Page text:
Lignin Discovery Plumps Biomass

This notsomething that is too compelling, but we are slowly learning to maximize the biologicaloutput of an acre of land for a whole range of possibly usefulcharacteristics. 

It is notobvious that we are really going to ever want a lot of lignin, as there arealternatives that are clearly as attractive in terms of putative applications.

There may besome virtue in producing denser corn stalks as possibly improved silage and intime an ample source of feedstock for biochar production. 

Agricultural discovery could mean more biomassfrom the same sized field
15:17December 31, 2010

Lignin (blue) in a regular Arabidopsis stem at left, and ina modified plant's stem at right (Image: Samuel Roberts Noble Foundation)

Biofuel derived from cropssuch as switchgrass certainly holds promise, although some critics maintainthat such crops use up too much agricultural land – land that could otherwisebe used for growing food crops. A genetic discovery announced this Tuesday,however, reportedly allows individual plants to produce more biomass. Thismeans that biofuel crops could have higher yields, without increasing theiragricultural footprint.

The research was conducted atthe Plant Biology Division of Oklahoma’s SamuelRoberts Noble Foundation. There, Dr. Huanzhong Wang discovered agene that controls the production of lignin within the stems of Arabidopsis and Medicago truncatula, plants that arecommonly used in genetic studies. Lignin is a compound that adds strength toplant cell walls, which gives stems their rigidity. When Wang removed the gene,there was a marked increase in the production of lignin and other biomassthroughout the plants’ stems.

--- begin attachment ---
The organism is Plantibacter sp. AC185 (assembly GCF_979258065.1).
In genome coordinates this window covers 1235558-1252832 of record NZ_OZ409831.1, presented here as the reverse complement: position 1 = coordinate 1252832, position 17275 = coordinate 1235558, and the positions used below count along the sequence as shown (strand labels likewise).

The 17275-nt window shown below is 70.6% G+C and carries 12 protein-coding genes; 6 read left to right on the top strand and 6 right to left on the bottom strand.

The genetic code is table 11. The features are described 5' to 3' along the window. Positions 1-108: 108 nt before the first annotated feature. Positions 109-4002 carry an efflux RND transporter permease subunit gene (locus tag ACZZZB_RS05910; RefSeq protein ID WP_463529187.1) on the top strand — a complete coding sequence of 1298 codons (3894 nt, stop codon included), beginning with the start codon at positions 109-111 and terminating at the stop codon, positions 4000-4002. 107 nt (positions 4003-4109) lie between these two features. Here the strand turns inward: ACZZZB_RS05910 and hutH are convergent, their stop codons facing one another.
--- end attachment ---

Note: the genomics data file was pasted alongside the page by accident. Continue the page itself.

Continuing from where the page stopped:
"In switchgrass, as theplant matures, the stem becomes hollow like bamboo," said divisiondirector Richard Dixon. "Imagine if you use this discovery to fill thathollow portion with lignin. The potential increase in biomass in these newplants could be dramatic. This technology could make plants better suited toserve as renewable energy sources or as renewable feedstocks to produceadvanced composite materials that consumers depend on every day."

Further research withassociates at the University of Georgia revealed thatby removing the gene, production of cellulose and hemicellulose material in thestem was also increased. These carbohydrate-rich compounds, when converted tosugars, are used to create advanced biofuels like cellulosic-derived ethanol orbutanol.

Ironically, most genetic researchregarding lignin has involved trying to lessen its production, in order to make grazing crops morepalatable for livestock.

The findings were recently published in thejournal Proceedings of the National Academy of Sciences.

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